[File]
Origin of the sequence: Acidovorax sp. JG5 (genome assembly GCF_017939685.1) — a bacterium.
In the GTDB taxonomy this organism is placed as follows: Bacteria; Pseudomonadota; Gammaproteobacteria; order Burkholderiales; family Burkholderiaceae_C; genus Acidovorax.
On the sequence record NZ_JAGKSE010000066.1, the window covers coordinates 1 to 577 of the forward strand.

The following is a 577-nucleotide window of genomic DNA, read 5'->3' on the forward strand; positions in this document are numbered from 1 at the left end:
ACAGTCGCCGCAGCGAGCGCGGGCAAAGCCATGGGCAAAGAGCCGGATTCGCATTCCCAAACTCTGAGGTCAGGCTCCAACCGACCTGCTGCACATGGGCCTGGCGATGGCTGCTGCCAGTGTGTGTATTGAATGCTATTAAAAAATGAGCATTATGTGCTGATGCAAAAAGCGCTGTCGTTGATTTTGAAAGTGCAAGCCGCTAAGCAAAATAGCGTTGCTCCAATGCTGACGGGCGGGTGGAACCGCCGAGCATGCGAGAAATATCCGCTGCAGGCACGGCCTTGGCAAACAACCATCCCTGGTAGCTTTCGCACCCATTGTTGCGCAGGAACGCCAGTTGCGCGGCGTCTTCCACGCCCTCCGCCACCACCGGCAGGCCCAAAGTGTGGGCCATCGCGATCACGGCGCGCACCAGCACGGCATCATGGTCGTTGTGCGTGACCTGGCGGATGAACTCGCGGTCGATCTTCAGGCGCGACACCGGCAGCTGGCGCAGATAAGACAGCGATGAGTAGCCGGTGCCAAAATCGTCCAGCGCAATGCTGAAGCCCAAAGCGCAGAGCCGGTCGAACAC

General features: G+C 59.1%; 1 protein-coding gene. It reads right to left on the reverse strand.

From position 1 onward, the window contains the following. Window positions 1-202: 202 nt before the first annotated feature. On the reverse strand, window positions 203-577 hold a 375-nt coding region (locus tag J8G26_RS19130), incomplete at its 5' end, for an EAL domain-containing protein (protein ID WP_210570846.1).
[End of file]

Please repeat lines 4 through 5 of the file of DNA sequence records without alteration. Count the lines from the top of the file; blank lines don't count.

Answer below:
The following is a 577-nucleotide window of genomic DNA, read 5'->3' on the forward strand; positions in this document are numbered from 1 at the left end:
ACAGTCGCCGCAGCGAGCGCGGGCAAAGCCATGGGCAAAGAGCCGGATTCGCATTCCCAAACTCTGAGGTCAGGCTCCAACCGACCTGCTGCACATGGGCCTGGCGATGGCTGCTGCCAGTGTGTGTATTGAATGCTATTAAAAAATGAGCATTATGTGCTGATGCAAAAAGCGCTGTCGTTGATTTTGAAAGTGCAAGCCGCTAAGCAAAATAGCGTTGCTCCAATGCTGACGGGCGGGTGGAACCGCCGAGCATGCGAGAAATATCCGCTGCAGGCACGGCCTTGGCAAACAACCATCCCTGGTAGCTTTCGCACCCATTGTTGCGCAGGAACGCCAGTTGCGCGGCGTCTTCCACGCCCTCCGCCACCACCGGCAGGCCCAAAGTGTGGGCCATCGCGATCACGGCGCGCACCAGCACGGCATCATGGTCGTTGTGCGTGACCTGGCGGATGAACTCGCGGTCGATCTTCAGGCGCGACACCGGCAGCTGGCGCAGATAAGACAGCGATGAGTAGCCGGTGCCAAAATCGTCCAGCGCAATGCTGAAGCCCAAAGCGCAGAGCCGGTCGAACAC